Instead of discussing plot issues (I agree with posts above), I will talk about the basic mythos. (Lucas used to understand Myth creation but forgot)

    It does mean that the bad guys are Nazis, who haven’t discovered the power of Big Brother (or even more scary China’s Sesame Credit system). But the offer of stability is an offer that allows people to give into despots. I like the bad guys to offer something attractive to their followers – even as I watch world politics of today.

    I also dislike the concept of genetic superiority, giving a select few power – even if the Little Lost Prince has more power than the Evil Usurper.

    Amysue asks why the bad guys are so stupid to follow the good guys? There are lots of smart people following political platforms here on Earth that hurt them. Why? I guess human nature isn’t rational. We can be fooled easily into being directed to blame whomever the powers point to.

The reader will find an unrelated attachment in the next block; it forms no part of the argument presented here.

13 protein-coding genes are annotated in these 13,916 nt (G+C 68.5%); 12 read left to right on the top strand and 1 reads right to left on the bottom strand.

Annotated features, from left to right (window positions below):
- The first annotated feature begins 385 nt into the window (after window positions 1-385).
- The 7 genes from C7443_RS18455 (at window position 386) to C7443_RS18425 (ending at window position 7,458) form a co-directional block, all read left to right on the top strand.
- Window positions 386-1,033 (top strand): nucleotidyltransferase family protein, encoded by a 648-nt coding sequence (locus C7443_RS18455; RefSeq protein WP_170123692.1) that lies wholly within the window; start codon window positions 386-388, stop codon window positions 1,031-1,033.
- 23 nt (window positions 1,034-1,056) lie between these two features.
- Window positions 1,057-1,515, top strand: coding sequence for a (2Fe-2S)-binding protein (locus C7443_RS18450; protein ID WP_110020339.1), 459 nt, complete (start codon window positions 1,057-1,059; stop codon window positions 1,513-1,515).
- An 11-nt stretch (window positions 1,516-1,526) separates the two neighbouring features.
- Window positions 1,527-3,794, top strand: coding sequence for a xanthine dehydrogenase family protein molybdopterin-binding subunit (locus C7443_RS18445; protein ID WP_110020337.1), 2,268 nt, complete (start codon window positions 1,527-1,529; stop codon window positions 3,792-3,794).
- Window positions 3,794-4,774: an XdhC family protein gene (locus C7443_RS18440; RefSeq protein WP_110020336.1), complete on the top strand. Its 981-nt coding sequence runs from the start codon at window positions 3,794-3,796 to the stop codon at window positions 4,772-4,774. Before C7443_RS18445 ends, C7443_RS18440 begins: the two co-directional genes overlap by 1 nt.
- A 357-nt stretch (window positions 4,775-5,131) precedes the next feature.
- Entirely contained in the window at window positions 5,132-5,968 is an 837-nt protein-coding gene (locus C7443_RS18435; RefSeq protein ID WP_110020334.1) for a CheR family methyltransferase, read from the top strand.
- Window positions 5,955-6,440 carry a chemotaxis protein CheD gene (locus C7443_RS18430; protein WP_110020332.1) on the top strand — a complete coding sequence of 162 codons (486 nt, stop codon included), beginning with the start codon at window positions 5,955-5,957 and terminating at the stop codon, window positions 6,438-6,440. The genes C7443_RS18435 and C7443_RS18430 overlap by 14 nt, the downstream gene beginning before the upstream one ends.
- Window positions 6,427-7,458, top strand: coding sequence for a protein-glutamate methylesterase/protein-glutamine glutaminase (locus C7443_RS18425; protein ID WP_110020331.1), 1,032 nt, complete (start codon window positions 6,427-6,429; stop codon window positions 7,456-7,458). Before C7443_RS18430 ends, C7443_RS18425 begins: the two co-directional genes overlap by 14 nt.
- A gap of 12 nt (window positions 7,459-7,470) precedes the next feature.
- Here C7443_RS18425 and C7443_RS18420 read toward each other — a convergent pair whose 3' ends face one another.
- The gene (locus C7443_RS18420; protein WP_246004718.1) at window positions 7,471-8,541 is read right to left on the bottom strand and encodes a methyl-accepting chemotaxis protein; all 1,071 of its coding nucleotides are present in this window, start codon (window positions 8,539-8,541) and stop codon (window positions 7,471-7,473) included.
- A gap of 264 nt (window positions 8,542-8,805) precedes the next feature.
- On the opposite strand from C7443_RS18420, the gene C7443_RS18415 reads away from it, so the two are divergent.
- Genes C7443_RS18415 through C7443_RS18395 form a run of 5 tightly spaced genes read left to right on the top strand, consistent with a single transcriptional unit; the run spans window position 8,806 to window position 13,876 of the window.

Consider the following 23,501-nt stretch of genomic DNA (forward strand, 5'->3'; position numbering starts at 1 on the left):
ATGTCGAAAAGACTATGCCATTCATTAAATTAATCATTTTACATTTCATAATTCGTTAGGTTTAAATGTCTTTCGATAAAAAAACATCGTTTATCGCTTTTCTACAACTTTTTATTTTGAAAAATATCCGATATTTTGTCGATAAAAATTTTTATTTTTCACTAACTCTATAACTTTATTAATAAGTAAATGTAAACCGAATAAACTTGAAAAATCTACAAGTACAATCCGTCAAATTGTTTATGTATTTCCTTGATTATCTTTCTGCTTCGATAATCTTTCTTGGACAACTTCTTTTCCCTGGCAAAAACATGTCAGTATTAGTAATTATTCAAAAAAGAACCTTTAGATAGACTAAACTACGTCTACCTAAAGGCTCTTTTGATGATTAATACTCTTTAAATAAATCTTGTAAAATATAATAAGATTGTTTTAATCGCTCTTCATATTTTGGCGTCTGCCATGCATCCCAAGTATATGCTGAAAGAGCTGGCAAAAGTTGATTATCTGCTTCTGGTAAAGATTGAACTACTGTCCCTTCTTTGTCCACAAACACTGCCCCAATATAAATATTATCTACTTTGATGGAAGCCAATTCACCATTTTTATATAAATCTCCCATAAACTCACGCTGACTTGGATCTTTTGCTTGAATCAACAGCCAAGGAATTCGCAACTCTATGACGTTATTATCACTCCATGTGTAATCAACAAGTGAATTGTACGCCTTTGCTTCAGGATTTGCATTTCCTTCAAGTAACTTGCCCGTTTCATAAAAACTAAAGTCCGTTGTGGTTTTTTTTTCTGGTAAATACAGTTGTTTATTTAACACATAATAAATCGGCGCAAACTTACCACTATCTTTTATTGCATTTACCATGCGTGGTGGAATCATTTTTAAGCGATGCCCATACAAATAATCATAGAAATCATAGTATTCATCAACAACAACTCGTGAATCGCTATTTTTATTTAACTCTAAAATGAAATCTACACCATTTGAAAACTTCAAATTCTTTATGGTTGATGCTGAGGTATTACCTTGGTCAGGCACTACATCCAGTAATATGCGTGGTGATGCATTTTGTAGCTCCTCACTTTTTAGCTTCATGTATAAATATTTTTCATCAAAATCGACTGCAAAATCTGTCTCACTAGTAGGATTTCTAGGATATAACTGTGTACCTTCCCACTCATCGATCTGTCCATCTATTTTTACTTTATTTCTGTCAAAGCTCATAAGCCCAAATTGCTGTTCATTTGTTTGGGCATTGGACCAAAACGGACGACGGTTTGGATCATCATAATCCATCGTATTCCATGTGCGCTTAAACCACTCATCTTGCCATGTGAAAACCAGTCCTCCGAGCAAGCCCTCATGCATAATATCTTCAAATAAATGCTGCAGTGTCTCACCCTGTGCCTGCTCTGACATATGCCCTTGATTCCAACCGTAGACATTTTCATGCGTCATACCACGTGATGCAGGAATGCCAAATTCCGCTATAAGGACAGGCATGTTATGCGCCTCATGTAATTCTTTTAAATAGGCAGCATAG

There is some hope in the saga. People can break conditioning. There is supposed to be a way to balance good and evil. (I hate “good vs evil”, as it ends up with True Believers being willing to commit all sorts of harm Knowing that their cause is Right).

  8. Howard B:

    >There are lots of smart people following political platforms here on Earth that hurt them. Why?